var result = Arrays.asList(1, 2, 3, 4) .stream() .collect(Collectors.toUnmodifiableList());
Note that while these method names may remind you of Collections.unmodifiableList and the like, these new methods produce genuinely unmodifiable lists, while Collections.unmodifiableList returns an unmodifiable view.
Java 9 made the Garbage-First Garbage Collector (G1GC) the default, replacing the Concurrent Mark-Sweep Garbage Collector (CMS). Java 10 introduces performance improvements to G1GC.
In Java 10, G1GC is getting a performance boost with the introduction of full parallel processing during a Full GC. This change won’t help the best-case performance times of the garbage collector, but it does significantly reduce the worst-case latencies. This makes pauses for garbage collection far less stressful on application performance.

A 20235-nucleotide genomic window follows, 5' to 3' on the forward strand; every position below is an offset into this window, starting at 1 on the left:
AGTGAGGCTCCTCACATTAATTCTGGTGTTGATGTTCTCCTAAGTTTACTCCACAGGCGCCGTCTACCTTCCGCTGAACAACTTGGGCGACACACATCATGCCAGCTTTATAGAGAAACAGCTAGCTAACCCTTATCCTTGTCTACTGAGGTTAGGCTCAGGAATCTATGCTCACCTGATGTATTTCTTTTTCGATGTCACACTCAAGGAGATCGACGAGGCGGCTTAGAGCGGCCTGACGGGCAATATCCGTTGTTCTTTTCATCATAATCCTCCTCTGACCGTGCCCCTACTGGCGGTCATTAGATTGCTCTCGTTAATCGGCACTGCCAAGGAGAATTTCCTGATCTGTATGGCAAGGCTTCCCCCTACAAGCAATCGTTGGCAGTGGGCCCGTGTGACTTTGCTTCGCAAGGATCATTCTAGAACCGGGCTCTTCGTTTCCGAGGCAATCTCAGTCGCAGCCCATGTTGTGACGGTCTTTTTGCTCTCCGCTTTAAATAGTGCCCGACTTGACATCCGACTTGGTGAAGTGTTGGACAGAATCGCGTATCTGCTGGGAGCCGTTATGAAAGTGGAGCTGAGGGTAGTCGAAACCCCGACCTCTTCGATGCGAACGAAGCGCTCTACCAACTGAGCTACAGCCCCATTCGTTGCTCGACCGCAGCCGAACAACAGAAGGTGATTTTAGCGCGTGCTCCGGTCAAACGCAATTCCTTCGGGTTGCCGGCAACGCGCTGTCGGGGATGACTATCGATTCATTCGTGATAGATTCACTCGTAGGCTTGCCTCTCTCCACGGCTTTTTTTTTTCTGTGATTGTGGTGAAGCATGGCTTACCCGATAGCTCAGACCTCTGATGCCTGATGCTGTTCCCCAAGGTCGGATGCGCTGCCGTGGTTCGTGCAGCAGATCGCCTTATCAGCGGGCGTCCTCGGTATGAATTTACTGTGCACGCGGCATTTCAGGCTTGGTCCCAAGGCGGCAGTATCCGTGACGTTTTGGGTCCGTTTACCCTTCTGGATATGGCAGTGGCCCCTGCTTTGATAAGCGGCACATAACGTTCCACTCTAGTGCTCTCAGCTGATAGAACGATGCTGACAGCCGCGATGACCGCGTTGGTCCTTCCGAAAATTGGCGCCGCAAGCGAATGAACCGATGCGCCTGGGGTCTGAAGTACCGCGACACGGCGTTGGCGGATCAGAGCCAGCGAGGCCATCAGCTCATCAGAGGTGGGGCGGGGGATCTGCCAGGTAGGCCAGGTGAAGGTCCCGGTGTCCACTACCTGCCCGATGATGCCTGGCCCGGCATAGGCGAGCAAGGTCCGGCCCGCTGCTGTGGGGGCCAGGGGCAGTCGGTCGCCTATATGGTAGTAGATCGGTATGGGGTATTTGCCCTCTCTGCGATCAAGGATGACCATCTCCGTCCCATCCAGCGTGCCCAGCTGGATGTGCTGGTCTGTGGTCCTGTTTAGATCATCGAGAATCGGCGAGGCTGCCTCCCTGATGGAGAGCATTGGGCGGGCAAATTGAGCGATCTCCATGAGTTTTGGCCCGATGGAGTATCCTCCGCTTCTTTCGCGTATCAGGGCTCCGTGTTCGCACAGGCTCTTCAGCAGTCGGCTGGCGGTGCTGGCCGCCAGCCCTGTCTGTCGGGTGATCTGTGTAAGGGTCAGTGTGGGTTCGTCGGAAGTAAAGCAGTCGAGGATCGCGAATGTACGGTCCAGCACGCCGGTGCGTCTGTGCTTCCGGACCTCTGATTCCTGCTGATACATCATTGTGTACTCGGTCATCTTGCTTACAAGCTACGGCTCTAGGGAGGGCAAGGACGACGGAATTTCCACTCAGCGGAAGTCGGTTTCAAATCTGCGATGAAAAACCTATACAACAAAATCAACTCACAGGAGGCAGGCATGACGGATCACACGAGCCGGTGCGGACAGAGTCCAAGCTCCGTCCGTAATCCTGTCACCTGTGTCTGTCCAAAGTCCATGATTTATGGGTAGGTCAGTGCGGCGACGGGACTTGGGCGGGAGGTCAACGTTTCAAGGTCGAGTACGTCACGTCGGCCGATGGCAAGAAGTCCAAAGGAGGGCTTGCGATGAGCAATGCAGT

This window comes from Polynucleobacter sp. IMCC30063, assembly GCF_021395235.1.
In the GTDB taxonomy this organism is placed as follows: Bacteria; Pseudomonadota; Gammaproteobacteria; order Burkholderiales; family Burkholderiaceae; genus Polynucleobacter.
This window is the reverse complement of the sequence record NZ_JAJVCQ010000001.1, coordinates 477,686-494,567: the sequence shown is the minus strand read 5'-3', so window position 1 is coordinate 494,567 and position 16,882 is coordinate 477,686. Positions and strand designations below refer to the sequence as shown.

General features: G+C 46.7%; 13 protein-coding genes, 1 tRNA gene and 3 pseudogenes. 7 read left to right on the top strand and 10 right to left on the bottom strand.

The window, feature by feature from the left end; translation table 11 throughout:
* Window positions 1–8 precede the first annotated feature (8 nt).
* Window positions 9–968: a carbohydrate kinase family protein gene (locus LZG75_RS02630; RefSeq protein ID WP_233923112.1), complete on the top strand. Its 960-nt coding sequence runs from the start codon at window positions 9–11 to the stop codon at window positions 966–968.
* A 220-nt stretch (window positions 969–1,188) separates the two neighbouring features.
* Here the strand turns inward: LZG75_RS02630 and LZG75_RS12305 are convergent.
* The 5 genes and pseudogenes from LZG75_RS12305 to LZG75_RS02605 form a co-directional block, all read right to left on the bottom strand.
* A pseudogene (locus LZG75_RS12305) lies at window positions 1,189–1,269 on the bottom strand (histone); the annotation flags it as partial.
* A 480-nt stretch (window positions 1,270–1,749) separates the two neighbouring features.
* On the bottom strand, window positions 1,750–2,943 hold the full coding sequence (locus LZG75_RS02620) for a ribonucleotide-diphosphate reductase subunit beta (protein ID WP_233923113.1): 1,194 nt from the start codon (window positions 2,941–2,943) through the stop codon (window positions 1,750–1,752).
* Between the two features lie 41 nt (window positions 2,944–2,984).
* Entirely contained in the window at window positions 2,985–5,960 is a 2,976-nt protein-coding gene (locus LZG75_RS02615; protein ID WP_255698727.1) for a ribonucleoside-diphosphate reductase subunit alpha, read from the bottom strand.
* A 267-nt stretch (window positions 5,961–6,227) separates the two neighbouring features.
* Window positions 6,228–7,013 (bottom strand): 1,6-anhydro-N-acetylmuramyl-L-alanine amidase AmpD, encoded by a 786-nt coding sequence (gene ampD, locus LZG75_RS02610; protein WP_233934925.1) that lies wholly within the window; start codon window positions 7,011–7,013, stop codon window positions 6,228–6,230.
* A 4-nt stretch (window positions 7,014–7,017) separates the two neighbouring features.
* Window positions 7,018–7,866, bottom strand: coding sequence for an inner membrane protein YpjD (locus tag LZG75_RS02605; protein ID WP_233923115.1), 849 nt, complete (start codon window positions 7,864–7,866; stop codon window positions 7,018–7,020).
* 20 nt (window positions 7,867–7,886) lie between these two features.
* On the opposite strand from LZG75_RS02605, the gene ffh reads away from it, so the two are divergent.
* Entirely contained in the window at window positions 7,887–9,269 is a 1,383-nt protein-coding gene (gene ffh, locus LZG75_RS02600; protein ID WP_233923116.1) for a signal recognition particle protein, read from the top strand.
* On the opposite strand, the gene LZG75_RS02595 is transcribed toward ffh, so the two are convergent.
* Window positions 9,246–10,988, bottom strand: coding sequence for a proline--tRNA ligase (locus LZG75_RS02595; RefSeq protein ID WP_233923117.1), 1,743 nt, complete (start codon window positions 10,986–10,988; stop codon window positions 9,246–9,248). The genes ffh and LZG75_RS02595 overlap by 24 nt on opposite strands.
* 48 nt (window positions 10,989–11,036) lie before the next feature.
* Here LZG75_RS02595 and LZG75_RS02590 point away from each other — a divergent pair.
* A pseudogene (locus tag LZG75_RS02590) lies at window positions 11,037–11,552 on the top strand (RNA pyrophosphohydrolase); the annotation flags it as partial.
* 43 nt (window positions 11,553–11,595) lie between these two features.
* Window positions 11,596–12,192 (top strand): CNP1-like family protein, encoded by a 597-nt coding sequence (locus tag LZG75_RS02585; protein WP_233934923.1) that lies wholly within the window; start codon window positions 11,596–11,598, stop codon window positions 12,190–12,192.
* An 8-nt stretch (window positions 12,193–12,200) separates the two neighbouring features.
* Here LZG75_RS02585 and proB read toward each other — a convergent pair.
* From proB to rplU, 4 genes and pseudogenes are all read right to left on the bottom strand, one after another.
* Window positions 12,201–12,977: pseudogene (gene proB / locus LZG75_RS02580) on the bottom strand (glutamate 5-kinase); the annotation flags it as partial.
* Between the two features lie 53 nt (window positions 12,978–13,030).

When concurrent garbage collection falls behind, it triggers a Full GC collection. The performance improvement modifies the full collection so it is no longer single-threaded, which significantly reduces the time needed to do a full garbage collection.
Java 5 introduced Class-Data Sharing (CDS) to improve startup times of smaller Java applications.
The general idea was that when the JVM first launched, anything loaded by the bootstrap classloader was serialized and stored in a file on disk that could be reloaded on future launches of the JVM. This meant that multiple instances of the JVM shared the class metadata so it wouldn’t have to load them all every time.
The shared-data cache meant a big improvement in startup times for smaller applications because, in that case, the relative size of the core classes was larger than the application itself.